A Hug A Day Keeps Infection Away

A recent article from Dr. Mercola speaks to the value of hugging to avoid infection. As a massage therapist, I immediately related getting more hugs to the value of getting more massage! 

A quote from Dr. Mercola's article: 

"It’s been shown that people who are under stress and in conflict with others are more susceptible to viruses like the common cold. Researchers from Carnegie Mellon University set out to determine whether social support, as gauged by hugging, might in turn be protective against such infections. It turns out their hypothesis was right. Among 404 adults, those who had greater social support and more frequent hugs during conflicts were less likely to “catch” a cold after they were exposed to the virus. The hugs, researchers said, were responsible for about one-third of the protective effect."

According to the study:

This suggests that being hugged by a trusted person may act as an effective means of conveying support and that increasing the frequency of hugs might be an effective means of reducing the deleterious effects of stress…

The apparent protective effect of hugs may be attributable to the physical contact itself or to hugging being a behavioral indicator of support and intimacy… Either way, those who receive more hugs are somewhat more protected from infection.”

What are the benefits of a 10-second hug per day?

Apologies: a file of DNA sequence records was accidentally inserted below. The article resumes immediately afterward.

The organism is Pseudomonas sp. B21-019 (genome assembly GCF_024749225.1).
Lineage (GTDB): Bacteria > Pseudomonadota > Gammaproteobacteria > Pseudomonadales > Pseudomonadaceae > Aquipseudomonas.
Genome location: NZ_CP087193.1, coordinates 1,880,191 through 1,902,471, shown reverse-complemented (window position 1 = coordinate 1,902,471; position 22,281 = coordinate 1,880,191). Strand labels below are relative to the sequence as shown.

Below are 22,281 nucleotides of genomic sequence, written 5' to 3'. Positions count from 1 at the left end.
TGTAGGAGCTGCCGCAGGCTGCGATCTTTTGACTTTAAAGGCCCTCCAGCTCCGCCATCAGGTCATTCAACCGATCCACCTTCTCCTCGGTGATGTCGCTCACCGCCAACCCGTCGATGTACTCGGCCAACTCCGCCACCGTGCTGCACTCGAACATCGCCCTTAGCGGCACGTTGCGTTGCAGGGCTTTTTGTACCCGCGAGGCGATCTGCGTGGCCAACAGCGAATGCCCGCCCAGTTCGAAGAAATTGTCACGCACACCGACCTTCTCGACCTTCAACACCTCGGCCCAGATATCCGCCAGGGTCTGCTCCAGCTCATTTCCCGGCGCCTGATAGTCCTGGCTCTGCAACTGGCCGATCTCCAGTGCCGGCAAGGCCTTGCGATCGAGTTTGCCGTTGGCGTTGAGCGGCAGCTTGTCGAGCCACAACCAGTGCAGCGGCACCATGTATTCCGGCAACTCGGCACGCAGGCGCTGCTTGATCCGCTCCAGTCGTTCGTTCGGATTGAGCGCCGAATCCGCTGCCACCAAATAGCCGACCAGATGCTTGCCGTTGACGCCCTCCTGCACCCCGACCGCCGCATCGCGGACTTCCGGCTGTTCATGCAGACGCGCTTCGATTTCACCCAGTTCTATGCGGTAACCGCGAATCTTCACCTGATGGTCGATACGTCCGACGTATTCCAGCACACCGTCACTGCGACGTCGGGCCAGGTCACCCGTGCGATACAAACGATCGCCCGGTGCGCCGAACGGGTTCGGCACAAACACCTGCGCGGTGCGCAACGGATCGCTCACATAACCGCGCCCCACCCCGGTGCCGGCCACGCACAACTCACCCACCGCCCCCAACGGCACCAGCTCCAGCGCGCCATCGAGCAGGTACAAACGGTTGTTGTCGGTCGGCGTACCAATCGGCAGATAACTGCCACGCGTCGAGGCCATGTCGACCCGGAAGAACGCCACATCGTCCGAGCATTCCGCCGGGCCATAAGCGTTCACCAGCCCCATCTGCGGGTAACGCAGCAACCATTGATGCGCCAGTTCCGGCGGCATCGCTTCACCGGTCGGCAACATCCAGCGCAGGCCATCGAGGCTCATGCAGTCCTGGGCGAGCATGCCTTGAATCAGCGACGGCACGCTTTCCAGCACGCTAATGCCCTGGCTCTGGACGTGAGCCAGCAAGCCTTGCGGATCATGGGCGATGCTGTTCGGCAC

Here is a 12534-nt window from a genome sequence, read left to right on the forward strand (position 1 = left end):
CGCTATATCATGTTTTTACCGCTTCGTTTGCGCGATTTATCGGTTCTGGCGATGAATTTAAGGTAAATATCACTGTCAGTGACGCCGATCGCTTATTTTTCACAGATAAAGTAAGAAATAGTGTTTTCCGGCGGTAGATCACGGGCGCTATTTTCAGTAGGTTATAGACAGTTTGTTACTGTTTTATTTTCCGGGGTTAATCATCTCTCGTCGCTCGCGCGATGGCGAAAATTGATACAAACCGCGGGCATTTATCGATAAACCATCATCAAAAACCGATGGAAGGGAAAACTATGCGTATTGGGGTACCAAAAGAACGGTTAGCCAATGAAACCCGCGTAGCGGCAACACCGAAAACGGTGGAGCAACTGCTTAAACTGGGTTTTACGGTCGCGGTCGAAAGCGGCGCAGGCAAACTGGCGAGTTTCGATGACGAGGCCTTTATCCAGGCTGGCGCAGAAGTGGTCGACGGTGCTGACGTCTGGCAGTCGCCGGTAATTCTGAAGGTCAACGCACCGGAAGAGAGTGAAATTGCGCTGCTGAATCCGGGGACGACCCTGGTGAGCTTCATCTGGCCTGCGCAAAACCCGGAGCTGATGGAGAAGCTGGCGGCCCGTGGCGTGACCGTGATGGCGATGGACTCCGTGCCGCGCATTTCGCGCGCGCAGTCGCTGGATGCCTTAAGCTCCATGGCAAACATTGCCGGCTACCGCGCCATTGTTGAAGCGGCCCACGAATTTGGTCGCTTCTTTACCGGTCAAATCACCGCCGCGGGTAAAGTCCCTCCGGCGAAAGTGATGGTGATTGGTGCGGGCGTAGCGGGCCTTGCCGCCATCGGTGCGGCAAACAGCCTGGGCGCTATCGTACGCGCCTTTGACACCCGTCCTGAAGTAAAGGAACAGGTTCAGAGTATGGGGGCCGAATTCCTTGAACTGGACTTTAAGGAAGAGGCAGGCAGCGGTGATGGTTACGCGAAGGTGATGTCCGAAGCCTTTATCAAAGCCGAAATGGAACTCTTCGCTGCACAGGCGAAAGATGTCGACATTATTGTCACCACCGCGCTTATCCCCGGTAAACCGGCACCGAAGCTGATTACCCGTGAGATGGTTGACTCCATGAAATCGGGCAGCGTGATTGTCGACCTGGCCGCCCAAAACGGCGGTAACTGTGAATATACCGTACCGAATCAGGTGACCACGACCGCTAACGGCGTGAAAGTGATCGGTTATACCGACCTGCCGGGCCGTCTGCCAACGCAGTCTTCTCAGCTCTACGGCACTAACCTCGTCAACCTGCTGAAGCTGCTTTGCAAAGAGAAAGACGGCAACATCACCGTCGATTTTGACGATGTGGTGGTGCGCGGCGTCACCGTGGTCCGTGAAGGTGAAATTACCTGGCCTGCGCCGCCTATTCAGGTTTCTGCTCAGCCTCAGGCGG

Hugging increases the levels of the bonding hormone, oxytocin. Elevated levels of oxytocin in the body have been proven to have beneficial effects on heart health and the immune system. Studies have shown that hugging lowers blood pressure and reduces the harmful physical effects of stress, including its impact on your blood pressure and heart rate. Research suggests there’s even more to it than that.

As reported by Mail Online: 

The skin contains a network of tiny, egg-shaped pressure centers called Pacinian corpuscles that can sense touch and which are in contact with the brain through the vagus nerve. The vagus nerve winds its way through the body and is connected to a number of organs, including the heart. It is also connected to oxytocin receptors. One theory is that stimulation of the vagus triggers an increase in oxytocin, which in turn leads to the cascade of health benefits.”

Later in his article, Dr. Mercola goes on to say that that alternatives to hugs such as massage therapy have similar value. He states that a hug must last at least 10 seconds to have the maximum benefit. Massage therapy sessions last a lot longer than that! 

Add a weekly, biweekly, or monthly massage to your daily hugs and we will all be on our way to superior health!   

See the full article here.

Darcy Blaine, LMT
(NVMT# 7593)

Resources:
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